My name is Gary Glauberman, and I am in Vietnam today. I’m looking forward to beginning my work in this country as a Subject Matter Expert Exchange (SMEE) coordinator. We just left the Philippines, where I had a hand in setting up many learning and exchange experiences for local Filipino health care workers and USNS Mercy personnel alike.
One memorable event I was involved in was the Calbayog City District Hospital SMEE. Local doctors, nurses and midwives filled the floor of the Calbayog City Convention Center, in the heart of this small city in the central part of the Philippines. As I walked around, I observed USNS Mercy experts demonstrating essential, life-saving skills to their Philippine host nation counterparts. One group, led by a USNS Mercy emergency medical technician (EMT) was practicing chest compressions and rescue breathing, some local nurses learning CPR for their first time. At another table, others were trying on operating room gloves, gown and mask, challenged by USNS Mercy nurse to maintain a “sterile field.” Across the room, a USNS Mercy obstetrician and midwife teamed up to lead Filipino midwives in proper handling of shoulder dystocia emergencies, a common obstetric problem in the area. As co-coordinator of the event, I was excited to see that participants and educators were enjoying themselves, sharing knowledge and laughs, learning from one another.
This event was one of many health education exchanges orchestrated by members of the USNS Mercy Medical SMEE Department, whose role on the Pacific Partnership 2012 mission is to coordinate health education conferences and activities, (called “SMEEs,”) between USNS Mercy experts and their host nation counterparts. The small SMEE team includes a mix of US Navy, Air Force and non-governmental organization (NGO) nurses, nurse educators, graduate nursing students, EMTs and hospital corpsmen from around the country. As a public health nursing instructor, I believe wholeheartedly in the importance of the SMEE team’s work. Empowering health professionals with education and training ultimately leads to a higher quality of care for their home communities.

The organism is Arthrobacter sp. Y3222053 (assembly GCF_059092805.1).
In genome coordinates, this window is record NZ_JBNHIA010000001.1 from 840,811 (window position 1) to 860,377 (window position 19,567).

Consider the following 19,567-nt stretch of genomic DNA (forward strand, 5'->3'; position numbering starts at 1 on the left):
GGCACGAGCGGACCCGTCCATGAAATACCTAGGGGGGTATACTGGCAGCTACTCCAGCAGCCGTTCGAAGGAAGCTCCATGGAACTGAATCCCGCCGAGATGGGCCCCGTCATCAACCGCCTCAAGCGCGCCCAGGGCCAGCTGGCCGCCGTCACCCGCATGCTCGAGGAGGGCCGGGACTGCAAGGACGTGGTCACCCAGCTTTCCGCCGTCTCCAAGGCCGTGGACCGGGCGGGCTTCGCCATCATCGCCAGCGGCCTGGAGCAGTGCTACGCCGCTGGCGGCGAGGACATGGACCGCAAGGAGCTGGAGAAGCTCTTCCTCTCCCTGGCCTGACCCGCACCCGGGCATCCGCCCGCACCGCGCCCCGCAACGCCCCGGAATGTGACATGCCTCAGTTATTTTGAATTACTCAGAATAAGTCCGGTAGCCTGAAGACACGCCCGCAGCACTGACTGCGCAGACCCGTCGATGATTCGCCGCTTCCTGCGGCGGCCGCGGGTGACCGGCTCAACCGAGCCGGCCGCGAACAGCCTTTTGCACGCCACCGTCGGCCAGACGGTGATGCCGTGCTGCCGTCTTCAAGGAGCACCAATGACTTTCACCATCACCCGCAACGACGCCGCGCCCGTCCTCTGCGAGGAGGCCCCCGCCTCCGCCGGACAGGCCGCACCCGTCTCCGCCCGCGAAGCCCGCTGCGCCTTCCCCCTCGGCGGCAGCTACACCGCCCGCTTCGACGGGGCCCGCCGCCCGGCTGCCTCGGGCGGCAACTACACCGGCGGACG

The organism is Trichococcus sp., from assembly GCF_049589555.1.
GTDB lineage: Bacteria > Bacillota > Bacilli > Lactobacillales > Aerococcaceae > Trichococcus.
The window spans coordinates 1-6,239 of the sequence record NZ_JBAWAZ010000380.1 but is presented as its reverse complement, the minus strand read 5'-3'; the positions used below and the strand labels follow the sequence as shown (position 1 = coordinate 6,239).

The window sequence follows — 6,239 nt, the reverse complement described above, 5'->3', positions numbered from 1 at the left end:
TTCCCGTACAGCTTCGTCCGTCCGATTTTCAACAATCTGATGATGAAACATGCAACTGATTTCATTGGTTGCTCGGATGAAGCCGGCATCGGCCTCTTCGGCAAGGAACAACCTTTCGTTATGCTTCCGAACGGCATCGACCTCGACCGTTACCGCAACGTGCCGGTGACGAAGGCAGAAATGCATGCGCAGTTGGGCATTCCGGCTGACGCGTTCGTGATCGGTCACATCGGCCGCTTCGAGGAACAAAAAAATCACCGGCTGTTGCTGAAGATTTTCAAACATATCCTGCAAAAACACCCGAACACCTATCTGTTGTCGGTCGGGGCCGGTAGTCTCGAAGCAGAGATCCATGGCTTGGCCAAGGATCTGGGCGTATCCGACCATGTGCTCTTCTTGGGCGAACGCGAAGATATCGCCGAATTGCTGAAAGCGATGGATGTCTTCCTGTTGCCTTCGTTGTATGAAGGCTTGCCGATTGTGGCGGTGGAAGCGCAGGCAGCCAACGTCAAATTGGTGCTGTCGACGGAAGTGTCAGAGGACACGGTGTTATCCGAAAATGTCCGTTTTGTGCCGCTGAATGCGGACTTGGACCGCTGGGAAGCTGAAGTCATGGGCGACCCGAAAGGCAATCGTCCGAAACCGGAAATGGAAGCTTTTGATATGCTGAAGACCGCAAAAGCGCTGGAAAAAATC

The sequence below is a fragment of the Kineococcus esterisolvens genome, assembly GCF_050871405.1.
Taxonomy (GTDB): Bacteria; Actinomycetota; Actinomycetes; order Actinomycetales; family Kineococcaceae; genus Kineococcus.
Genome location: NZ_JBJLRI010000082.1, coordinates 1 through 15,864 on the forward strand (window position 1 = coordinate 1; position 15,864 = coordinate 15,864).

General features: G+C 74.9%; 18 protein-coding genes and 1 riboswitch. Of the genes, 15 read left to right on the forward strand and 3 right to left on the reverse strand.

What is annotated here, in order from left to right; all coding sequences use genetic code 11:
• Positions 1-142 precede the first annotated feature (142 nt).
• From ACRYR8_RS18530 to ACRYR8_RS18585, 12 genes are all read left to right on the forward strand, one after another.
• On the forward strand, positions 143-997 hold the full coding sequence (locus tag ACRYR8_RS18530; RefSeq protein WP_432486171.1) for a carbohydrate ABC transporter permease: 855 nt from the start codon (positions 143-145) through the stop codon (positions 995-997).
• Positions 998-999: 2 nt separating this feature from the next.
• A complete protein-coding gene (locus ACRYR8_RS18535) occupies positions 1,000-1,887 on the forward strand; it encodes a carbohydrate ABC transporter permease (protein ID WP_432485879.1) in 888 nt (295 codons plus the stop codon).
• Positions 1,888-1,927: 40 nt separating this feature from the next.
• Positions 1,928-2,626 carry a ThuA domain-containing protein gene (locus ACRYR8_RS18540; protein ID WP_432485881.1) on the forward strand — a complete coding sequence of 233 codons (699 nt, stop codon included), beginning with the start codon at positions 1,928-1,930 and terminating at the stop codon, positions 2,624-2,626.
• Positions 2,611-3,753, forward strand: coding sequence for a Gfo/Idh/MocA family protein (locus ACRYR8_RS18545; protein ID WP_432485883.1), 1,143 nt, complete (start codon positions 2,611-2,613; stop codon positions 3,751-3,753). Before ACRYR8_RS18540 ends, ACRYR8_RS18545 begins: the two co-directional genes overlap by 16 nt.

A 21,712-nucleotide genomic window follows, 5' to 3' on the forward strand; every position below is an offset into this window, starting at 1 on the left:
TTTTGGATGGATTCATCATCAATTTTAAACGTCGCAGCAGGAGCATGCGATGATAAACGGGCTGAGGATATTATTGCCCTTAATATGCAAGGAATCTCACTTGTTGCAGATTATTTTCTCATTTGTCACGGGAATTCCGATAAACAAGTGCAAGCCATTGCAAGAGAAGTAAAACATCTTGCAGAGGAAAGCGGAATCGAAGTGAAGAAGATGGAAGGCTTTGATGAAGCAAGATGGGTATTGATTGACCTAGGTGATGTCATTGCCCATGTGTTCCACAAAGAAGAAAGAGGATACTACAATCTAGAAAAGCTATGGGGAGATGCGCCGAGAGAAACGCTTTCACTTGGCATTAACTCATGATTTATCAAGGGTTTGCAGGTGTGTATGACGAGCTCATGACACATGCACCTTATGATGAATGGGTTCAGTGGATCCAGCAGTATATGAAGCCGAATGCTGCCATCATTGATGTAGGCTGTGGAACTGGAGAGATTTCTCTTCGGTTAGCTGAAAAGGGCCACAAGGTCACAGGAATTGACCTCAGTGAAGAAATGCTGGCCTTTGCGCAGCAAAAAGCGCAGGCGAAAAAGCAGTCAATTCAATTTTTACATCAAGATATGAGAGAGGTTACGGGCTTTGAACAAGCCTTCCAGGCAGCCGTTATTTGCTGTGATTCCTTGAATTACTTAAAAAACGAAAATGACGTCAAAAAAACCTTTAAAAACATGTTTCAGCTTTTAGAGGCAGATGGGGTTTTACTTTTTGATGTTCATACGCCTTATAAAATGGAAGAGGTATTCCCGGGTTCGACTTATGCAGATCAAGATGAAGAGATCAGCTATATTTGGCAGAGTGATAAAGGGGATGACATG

In order to meet the educational needs of each host country, the SMEE department works closely with host nation representatives and an advanced, in-country planning (ADVON) team, to identify topics of interest. Once we know what issues the host nations wishes to address, we tap into the vast pool of knowledgeable US military, Partner Nation and NGO personnel on board the ship, identifying experts capable of teaching the desired topics through lectures, demonstrations and discussions with their host nation counterparts.
So far, some common SMEE topics we have covered on the PP12 mission have included maternal health and perinatal care; child health and safety; nursing and midwifery skills; prevention and treatment of communicable diseases, such as malaria, dengue fever, as well as non-communicable diseases such as hypertension and diabetes. Perhaps our most exciting SMEE topic is disaster preparedness and response. At these events, trainers apply “moulage,” to USNS Mercy personnel, transforming them into victims for disaster triage drills, and the US Navy helicopter pilots drop by, allowing local responders to practice loading patients onto the “helo.”
In addition to coordinating educational conferences, the SMEE team coordinates visits to local health and education facilities, and invites host nation professionals to inform the USNS Mercy personnel on pressing local health issues and learn more about the host nations’ culture and health care infrastructure. For example, in Sangihe, Indonesia, we were invited to a nursing school and hospital to learn how they care for their patients. We also visited their local public health office to collaborate on ways to improve malaria prevention methods. Personally, I have formed a true appreciation and respect for the resiliency of these local providers, who find ways to care for patients in extremely low-resource environments.
There have been many challenges to our work during the Pacific Partnership 2012 mission. As I’ve learned repeatedly, things rarely go as planned. We’ve got lost finding event sites, our audiovisual equipment has failed upon arrival, and agendas had to be shuffled around multiple times to accommodate the work schedule of the participants. At one of our recent Philippine SMEEs, rather than the expected 30 participants, nearly 300 people showed up! Each time, we’ve worked out the problems together with our host nation counterparts, finding solutions through teamwork and flexibility.
The work, despite its challenges, is always rewarding. I know our team’s efforts provide great opportunities for the USNS Mercy experts to share their knowledge, while delivering much needed training and education to host nation health professionals. I feel optimistic that the SMEEs we’ve organized in the Philippines and Indonesia so far, have contributed a lasting, sustainable, positive effect on the overall health status of these countries, and that we will continue to do this great work throughout the remainder of the Pacific Partnership 2012 mission.